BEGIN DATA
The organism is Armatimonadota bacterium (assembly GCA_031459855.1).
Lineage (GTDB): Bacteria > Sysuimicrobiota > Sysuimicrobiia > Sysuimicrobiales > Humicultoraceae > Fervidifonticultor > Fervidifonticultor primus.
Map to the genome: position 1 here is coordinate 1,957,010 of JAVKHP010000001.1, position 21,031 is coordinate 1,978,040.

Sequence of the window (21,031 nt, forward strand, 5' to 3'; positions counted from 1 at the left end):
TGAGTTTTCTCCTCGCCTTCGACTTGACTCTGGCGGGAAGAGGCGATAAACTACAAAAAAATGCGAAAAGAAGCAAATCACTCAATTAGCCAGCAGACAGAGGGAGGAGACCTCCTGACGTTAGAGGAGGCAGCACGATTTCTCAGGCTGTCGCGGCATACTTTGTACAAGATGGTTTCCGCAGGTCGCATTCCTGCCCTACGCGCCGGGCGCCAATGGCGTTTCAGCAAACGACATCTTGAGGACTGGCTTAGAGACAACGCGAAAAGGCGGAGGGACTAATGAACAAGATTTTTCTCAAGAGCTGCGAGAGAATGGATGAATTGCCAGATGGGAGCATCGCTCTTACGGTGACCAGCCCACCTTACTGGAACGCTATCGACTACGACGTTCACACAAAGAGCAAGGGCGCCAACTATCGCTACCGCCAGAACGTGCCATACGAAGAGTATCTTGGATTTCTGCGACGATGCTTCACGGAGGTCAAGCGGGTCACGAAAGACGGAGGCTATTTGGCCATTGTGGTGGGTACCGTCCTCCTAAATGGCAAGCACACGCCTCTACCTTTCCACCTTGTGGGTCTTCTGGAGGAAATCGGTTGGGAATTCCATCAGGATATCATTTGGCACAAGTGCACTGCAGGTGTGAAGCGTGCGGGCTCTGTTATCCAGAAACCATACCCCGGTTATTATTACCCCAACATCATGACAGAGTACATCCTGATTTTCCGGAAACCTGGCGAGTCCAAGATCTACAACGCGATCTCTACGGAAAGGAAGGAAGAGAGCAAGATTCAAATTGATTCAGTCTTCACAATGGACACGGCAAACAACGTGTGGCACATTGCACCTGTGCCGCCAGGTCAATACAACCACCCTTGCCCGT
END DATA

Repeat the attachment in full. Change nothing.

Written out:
The organism is Armatimonadota bacterium (assembly GCA_031459855.1).
Lineage (GTDB): Bacteria > Sysuimicrobiota > Sysuimicrobiia > Sysuimicrobiales > Humicultoraceae > Fervidifonticultor > Fervidifonticultor primus.
Map to the genome: position 1 here is coordinate 1,957,010 of JAVKHP010000001.1, position 21,031 is coordinate 1,978,040.

Sequence of the window (21,031 nt, forward strand, 5' to 3'; positions counted from 1 at the left end):
TGAGTTTTCTCCTCGCCTTCGACTTGACTCTGGCGGGAAGAGGCGATAAACTACAAAAAAATGCGAAAAGAAGCAAATCACTCAATTAGCCAGCAGACAGAGGGAGGAGACCTCCTGACGTTAGAGGAGGCAGCACGATTTCTCAGGCTGTCGCGGCATACTTTGTACAAGATGGTTTCCGCAGGTCGCATTCCTGCCCTACGCGCCGGGCGCCAATGGCGTTTCAGCAAACGACATCTTGAGGACTGGCTTAGAGACAACGCGAAAAGGCGGAGGGACTAATGAACAAGATTTTTCTCAAGAGCTGCGAGAGAATGGATGAATTGCCAGATGGGAGCATCGCTCTTACGGTGACCAGCCCACCTTACTGGAACGCTATCGACTACGACGTTCACACAAAGAGCAAGGGCGCCAACTATCGCTACCGCCAGAACGTGCCATACGAAGAGTATCTTGGATTTCTGCGACGATGCTTCACGGAGGTCAAGCGGGTCACGAAAGACGGAGGCTATTTGGCCATTGTGGTGGGTACCGTCCTCCTAAATGGCAAGCACACGCCTCTACCTTTCCACCTTGTGGGTCTTCTGGAGGAAATCGGTTGGGAATTCCATCAGGATATCATTTGGCACAAGTGCACTGCAGGTGTGAAGCGTGCGGGCTCTGTTATCCAGAAACCATACCCCGGTTATTATTACCCCAACATCATGACAGAGTACATCCTGATTTTCCGGAAACCTGGCGAGTCCAAGATCTACAACGCGATCTCTACGGAAAGGAAGGAAGAGAGCAAGATTCAAATTGATTCAGTCTTCACAATGGACACGGCAAACAACGTGTGGCACATTGCACCTGTGCCGCCAGGTCAATACAACCACCCTTGCCCGT